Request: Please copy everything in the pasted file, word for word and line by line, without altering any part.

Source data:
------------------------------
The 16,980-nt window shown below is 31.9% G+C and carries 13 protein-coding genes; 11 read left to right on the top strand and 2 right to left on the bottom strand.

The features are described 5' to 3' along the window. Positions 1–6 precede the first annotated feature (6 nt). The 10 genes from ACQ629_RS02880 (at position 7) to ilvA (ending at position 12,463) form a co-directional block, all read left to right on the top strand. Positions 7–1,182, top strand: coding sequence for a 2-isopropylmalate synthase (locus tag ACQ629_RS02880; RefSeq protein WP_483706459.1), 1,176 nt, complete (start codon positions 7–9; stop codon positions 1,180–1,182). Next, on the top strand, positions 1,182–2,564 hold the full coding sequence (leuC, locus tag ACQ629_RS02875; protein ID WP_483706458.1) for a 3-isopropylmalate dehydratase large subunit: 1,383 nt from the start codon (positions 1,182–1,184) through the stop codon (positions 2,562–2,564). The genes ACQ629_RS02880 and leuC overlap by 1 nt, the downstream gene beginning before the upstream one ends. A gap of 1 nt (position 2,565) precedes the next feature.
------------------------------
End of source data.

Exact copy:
The 16,980-nt window shown below is 31.9% G+C and carries 13 protein-coding genes; 11 read left to right on the top strand and 2 right to left on the bottom strand.

The features are described 5' to 3' along the window. Positions 1–6 precede the first annotated feature (6 nt). The 10 genes from ACQ629_RS02880 (at position 7) to ilvA (ending at position 12,463) form a co-directional block, all read left to right on the top strand. Positions 7–1,182, top strand: coding sequence for a 2-isopropylmalate synthase (locus tag ACQ629_RS02880; RefSeq protein WP_483706459.1), 1,176 nt, complete (start codon positions 7–9; stop codon positions 1,180–1,182). Next, on the top strand, positions 1,182–2,564 hold the full coding sequence (leuC, locus tag ACQ629_RS02875; protein ID WP_483706458.1) for a 3-isopropylmalate dehydratase large subunit: 1,383 nt from the start codon (positions 1,182–1,184) through the stop codon (positions 2,562–2,564). The genes ACQ629_RS02880 and leuC overlap by 1 nt, the downstream gene beginning before the upstream one ends. A gap of 1 nt (position 2,565) precedes the next feature.